A memory is the result of value; the rest can be forgotten


One of the very first things I did on my last day of high school was eat a glazed donut. This was done on the turf as members of the senior class gathered to watch the sunrise; although, if not for the clouds in the sky gradually turning a brighter shade of gray, we would not have known the sun had risen. 

At that moment, it was difficult for me to comprehend that it was the last day of high school, the culmination of my education in Forest Hills.

A piece of advice I have heard repeatedly throughout my high school experience is this: high school goes by faster than you think, so enjoy every moment while you can. And while that statement is often repeated because it holds true for so many, it was quite the opposite for me. I did not think high school went by fast.

Upon reflection, I think it passed by extremely slowly—the time spent in classroom after classroom measured by how often I glanced at the clock. But this is just my current perspective as a graduating senior, exiting a school year that was half on Zoom and with mental whiplash from switching to a different schedule nearly every week. My increasing exhaustion was seemingly inversely proportional to the speed at which time passed.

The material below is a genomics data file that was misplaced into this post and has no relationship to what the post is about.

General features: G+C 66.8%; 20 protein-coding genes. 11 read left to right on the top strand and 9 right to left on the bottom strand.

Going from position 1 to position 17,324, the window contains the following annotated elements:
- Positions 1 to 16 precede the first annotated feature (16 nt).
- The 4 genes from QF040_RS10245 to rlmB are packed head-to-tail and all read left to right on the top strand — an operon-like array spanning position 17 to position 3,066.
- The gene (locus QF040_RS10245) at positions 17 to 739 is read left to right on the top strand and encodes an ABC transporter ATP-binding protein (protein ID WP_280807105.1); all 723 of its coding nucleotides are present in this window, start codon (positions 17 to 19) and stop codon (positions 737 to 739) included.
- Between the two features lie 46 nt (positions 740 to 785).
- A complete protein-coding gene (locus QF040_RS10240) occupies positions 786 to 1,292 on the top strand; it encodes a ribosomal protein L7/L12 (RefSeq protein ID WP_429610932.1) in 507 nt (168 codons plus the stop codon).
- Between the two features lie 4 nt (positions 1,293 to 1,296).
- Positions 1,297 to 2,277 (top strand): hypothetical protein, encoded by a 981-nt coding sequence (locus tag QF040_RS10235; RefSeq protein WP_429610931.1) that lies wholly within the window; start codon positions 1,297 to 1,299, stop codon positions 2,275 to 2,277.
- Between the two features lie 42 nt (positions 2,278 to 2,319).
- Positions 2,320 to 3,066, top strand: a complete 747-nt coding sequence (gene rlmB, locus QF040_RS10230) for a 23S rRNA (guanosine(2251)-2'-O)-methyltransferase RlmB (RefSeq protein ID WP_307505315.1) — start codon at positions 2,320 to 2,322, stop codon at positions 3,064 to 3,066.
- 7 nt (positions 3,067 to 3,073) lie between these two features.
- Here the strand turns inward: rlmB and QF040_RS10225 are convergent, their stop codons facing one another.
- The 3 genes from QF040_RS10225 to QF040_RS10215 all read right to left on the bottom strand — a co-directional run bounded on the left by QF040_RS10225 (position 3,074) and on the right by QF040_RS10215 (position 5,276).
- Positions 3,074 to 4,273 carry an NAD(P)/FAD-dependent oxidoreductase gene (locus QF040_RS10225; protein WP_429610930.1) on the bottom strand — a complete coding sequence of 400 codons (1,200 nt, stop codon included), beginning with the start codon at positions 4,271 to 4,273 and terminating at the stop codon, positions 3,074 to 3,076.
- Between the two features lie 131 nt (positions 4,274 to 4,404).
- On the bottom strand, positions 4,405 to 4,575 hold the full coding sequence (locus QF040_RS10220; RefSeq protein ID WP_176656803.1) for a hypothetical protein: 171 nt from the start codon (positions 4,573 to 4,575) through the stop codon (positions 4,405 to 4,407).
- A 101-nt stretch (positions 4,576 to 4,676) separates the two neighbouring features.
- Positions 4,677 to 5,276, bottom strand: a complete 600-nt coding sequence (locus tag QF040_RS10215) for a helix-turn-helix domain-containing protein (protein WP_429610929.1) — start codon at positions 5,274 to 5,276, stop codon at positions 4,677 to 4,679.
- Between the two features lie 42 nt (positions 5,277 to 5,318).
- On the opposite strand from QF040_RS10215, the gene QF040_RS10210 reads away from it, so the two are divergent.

I do sincerely treasure the moments from my former three years: the football games, dances, and various other events that I can say I truly enjoyed.

Through facing alterations and cancelations in these many traditions as well as those especial to seniors, I have acquired a profound ability to appreciate the little things. I found myself experiencing moments in a uniquely more passionate way this year because I never expected to be able to experience them in the first place.

While our senior class was disadvantaged in innumerable ways, I know that the resilience and mental strength I’ve gained will be perpetually advantageous to me as I grow into the world.  

I started my very last day of high school with a “sunrise.”

Several things encapsulated that morning and the essence of senior year: the gate was locked upon arrival, it was too cloudy to view the actual sun rising, and it was rather cold and too early to properly function. 

But a plethora of other memories originated that morning, more as the day continued, and these are the ones I will remember instead: I sat surrounded by blankets and my friends for the last time in school, laughed at stories about Ada Elementary talent shows, received a nearly overwhelming amount of love from The Central Trend staff, and ate a glazed donut.